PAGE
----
Rabbit Behaviour

Understanding your rabbits’ behaviours can help you have a long, happy life together.

Understanding rabbit behaviours

Rabbits are prey animals so their natural response to a perceived threat is to run and hide. Having hiding places in their home helps them to feel safe. However, they do enjoy interacting with humans. This takes time to develop and requires patience and regular gentle handling from an early age.

In the wild rabbits spend much of their time digging, foraging and protecting their territory which keeps them physically and mentally active. Create a stimulating environment for your rabbit with a few simple tricks:

  • Sprinkle some Excel Country Garden herbs in their hay to encourage foraging
  • Provide rabbit safe toys for enrichment
  • Hide food in rabbit safe food balls or place food in different areas around their home to encourage exercise
  • Place Excel Gnaw sticks around their home to encourage foraging
  • Create tunnels that the rabbit can easily pass through
  • Give your rabbits a digging box, such as a planter filled with earth

Training your rabbits

You can train your rabbits to do lots of things, such as fetch and go back to their hutch. It can be a rewarding experience for both of you, and, if done right, you’ll have lots of fun along the way.

Clicker training

Clicker training is a scientifically proven, hands free and initially voice free means of animal training. It uses a signal, the click noise, to give accurate information and feedback to your rabbits about the behaviour you want them to learn.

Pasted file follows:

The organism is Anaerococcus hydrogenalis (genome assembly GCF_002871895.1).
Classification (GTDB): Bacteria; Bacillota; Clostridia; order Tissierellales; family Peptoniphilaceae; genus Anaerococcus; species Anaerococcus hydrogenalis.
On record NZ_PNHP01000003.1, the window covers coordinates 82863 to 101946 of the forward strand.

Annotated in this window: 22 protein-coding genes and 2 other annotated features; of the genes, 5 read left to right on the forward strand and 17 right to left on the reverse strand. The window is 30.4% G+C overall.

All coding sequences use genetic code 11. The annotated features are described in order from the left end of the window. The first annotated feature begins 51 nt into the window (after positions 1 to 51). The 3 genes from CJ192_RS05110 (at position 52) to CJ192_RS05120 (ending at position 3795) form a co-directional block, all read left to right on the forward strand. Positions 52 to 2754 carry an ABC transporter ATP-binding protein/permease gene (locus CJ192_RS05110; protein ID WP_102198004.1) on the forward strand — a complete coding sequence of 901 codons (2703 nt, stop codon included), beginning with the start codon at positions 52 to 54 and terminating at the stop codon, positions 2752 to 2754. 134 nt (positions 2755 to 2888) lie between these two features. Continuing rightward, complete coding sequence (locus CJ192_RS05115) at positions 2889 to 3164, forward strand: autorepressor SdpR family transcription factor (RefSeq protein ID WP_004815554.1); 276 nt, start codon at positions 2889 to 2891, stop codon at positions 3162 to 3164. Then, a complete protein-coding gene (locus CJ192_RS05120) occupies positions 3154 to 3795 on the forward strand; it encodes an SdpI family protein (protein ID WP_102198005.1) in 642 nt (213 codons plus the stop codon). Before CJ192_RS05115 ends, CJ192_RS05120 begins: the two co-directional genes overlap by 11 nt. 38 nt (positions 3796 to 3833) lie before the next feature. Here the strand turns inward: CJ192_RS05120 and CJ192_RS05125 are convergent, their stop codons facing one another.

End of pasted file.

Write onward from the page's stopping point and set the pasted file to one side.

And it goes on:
At first, the click won’t mean anything to your rabbits. But it soon becomes significant as you pair it with a tasty treat – rabbits learns that click means treat! Your rabbits do not understand human language and saying words actually takes quite a lot longer than making a single click sound with your fingers. A single short click is an easy way for two different species to communicate clearly, enabling you to give faster and more accurate feedback to your rabbits. Because it is not voice dependent it is possible for more than one member of the family to get involved in training including both children and adults. As the signal is neutral, it is unemotional, so you are less likely to make your rabbits anxious during training because you are getting too excited (or a little frustrated!)

How do we start?

Before starting to train a behaviour, make sure you’re in a quiet place and introduce your rabbit to the clicker noise.

Have your clicker and a good supply of the rabbit’s treats, remember small pieces! Sound your clicker and after a very brief pause (the time it takes for you to say the word ‘treat’ silently to yourself) offer a small piece of the food to your bunny. Wait until it is eaten and repeat the process. At first, there needs to be that small gap between the click and the treat to make sure the rabbits have a chance to hear and notice the clicker. After several repetitions your rabbits will start to recognise that the sound of the clicker means that a food treat will follow. They’ll also start to turn towards you when they hear it. This indicates that an association has been made between the sound of the clicker and the reward.

Test your rabbits have really understood what the clicker means by waiting until s/he is doing something else, for example, has hopped away, click the clicker and see if the rabbits turn back to you for the treat – do not forget the treat!